April is Alcohol Awareness Month, which means it’s time to share information on the risks and dangers of alcohol use, and also keep an eye on trends that may be concerning. Moreover, in the current social climate affected by COVID-19, it appears that significant amounts of Americans are imbibing more alcohol more often.
The National Council on Alcoholism and Drug Dependence (NCADD) began organizing the public health program Alcohol Awareness Month to improve outreach and education regarding the risks and problems related to alcohol abuse and alcoholism.
The program was established in April 1987 to target college-aged students who might be drinking excessively due to their newfound freedom. It has since become a country-wide movement to bring more attention to the causes and consequences of alcohol abuse and how to help individuals, families, and communities deal with drinking issues.
The Program’s Importance
A significant part of the purpose of Alcohol Awareness Month is to shine a light on the stigma that still surrounds alcoholism and substance abuse in general. Denial is a common characteristic among persons struggling with alcoholism or alcohol abuse, and sometimes even those close to them. They tend to minimize the amount of alcohol they drink, the duration of their drinking problem, the adverse effects it has had on their life, or overestimate their ability to manage their drinking or to abstain entirely.
For this reason and others, Alcohol Awareness Month provides public health institutions and community and treatment centers with an initiative that can help them expand their efforts and reach out to individuals who may not fully appreciate the risks and potential impact of unhealthy alcohol use. These organizations launch campaigns on social and traditional media during April to bring attention to the causes and effects of alcohol abuse and how to talk to a loved one about a potential drinking problem, and how to locate treatment options.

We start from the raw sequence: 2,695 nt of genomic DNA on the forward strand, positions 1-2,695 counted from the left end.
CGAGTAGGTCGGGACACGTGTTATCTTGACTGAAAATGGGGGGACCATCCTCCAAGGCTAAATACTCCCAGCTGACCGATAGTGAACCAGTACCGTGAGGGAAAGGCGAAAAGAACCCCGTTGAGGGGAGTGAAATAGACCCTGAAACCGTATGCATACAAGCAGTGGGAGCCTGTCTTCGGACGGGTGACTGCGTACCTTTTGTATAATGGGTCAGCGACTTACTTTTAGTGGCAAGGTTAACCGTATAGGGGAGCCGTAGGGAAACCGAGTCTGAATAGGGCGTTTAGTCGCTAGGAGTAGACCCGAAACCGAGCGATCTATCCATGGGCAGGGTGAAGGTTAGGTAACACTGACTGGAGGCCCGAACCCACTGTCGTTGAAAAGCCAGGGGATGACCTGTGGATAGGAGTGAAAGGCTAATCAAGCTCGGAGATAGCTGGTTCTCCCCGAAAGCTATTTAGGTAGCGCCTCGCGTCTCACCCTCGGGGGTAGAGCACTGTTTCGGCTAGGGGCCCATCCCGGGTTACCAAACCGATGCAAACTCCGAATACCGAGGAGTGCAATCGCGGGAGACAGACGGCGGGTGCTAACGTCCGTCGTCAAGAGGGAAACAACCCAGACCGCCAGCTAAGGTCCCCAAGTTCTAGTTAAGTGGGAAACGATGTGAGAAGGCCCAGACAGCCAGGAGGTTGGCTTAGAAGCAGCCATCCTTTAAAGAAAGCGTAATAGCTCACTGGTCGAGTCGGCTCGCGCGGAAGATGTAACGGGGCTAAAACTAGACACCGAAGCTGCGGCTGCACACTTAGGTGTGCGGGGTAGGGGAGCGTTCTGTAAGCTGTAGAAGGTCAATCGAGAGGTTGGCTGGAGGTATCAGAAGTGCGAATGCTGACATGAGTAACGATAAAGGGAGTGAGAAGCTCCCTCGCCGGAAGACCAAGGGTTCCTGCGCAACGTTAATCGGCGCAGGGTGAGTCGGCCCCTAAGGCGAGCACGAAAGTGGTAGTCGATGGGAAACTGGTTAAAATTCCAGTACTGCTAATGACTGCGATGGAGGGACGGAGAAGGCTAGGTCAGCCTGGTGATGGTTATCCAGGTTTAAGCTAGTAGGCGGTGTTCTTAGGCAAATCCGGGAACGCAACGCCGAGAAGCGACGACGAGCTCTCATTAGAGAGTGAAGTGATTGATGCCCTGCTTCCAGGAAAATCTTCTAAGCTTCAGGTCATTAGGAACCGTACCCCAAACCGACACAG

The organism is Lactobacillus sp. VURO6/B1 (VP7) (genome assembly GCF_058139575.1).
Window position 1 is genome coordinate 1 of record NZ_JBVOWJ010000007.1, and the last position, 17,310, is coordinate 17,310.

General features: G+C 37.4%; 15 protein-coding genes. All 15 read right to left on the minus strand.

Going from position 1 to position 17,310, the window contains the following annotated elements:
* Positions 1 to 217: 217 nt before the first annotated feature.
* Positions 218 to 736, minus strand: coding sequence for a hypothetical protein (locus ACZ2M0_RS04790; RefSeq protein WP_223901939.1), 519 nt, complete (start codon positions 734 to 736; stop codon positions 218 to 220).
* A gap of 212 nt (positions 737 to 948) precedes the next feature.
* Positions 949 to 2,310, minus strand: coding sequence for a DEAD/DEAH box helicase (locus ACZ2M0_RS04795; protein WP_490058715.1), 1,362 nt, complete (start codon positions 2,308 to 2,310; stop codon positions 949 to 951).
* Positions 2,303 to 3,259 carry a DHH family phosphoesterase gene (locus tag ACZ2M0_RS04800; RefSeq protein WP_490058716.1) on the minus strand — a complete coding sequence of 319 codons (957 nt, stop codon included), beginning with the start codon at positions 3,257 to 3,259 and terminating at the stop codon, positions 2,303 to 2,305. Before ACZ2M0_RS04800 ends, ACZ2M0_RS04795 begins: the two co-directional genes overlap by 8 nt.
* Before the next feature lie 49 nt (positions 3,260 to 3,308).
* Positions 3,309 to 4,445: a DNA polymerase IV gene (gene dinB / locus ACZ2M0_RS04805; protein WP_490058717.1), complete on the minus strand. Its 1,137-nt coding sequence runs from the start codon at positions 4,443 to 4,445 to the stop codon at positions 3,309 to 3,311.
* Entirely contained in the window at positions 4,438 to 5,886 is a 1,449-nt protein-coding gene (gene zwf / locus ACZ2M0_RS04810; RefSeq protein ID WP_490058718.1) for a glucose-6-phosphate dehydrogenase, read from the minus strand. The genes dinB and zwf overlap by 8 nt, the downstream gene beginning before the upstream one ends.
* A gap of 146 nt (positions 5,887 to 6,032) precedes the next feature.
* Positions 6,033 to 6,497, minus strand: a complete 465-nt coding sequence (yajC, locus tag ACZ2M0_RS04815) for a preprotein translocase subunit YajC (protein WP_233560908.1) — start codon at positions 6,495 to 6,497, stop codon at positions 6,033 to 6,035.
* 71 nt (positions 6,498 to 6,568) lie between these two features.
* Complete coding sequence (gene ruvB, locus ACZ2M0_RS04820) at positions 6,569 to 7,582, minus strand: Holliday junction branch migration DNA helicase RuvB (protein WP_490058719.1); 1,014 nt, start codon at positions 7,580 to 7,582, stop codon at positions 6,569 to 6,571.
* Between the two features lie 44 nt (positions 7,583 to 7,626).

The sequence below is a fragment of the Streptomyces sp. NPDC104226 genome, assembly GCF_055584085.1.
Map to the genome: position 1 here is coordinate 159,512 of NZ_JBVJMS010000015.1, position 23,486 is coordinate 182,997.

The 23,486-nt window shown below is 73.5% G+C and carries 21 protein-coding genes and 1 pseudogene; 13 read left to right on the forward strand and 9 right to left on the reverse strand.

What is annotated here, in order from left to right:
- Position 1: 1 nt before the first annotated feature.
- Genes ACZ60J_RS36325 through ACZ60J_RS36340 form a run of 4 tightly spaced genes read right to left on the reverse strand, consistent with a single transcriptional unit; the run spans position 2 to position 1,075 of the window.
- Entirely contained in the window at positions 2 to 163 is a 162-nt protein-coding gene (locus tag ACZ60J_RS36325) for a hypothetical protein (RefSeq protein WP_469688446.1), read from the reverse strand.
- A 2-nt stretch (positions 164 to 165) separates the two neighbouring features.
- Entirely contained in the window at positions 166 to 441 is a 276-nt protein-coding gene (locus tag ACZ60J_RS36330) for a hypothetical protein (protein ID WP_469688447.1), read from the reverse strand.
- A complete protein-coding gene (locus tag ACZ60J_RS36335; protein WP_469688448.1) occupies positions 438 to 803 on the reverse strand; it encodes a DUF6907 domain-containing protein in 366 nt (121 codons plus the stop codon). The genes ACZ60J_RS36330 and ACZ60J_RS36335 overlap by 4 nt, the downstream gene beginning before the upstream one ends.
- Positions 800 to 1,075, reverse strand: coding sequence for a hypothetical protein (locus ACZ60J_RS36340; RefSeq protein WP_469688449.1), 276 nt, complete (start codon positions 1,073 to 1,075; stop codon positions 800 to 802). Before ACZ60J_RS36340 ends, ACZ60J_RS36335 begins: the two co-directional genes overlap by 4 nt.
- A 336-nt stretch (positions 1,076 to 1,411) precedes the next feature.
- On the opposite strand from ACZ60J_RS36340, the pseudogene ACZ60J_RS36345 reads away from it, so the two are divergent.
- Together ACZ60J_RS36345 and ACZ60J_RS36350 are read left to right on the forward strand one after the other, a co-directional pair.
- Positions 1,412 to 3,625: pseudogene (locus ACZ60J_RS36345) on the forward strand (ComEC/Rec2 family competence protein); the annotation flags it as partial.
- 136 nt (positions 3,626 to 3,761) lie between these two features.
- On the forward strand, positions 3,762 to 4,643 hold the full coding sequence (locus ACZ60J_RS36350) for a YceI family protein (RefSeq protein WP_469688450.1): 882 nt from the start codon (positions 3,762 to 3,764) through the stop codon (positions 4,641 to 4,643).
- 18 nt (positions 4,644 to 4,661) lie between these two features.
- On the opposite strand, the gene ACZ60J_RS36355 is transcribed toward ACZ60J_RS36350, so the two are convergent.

Prevalence of Alcohol Abuse and Alcoholism in the U.S.
Unfortunately, alcohol abuse risks and their detrimental effects go far beyond collegiate young adults getting intoxicated at bars and parties. According to NSDUH, approximately 14.4 million Americans age 18+ had an alcohol use disorder (AUD) in 2018.
Across the U.S., more than 26 percent of persons age 18 and older reported engaging in binge drinking in the past month, which is equal to more than four drinks for women and five drinks for men in about two hours. Furthermore, 6.6 percent reported engaging in heavy alcohol consumption, which is defined roughly as binge drinking on five or more days during the past month.
Each year, an estimated 88,000 individuals die from alcohol-related causes, and in 2014 alcohol-impaired driving deaths accounted for 31 percent of overall driving fatalities, or nearly 10,000 deaths. Unfortunately, this loss of life could have been prevented, making alcohol the third leading preventable cause of death in the U.S.
Problematic alcohol consumption has taken a toll on our state and national economies. Costs related to drinking-related reached an estimated $249 billion in the United States in 2010, with binge drinking accounting for about 75 percent of this economic burden. And $2 of every $5 was paid out by federal, state, and local governments, meaning all Americans are paying for heavy alcohol use—regardless of whether they are consuming alcohol or not.
These numbers suggest that problematic alcohol use continues to be a drain to our society, and awareness about alcohol abuse and addiction and its devastating effects on our lives is necessary to protect both our loved ones and ourselves.
Increasing Online Alcohol Purchases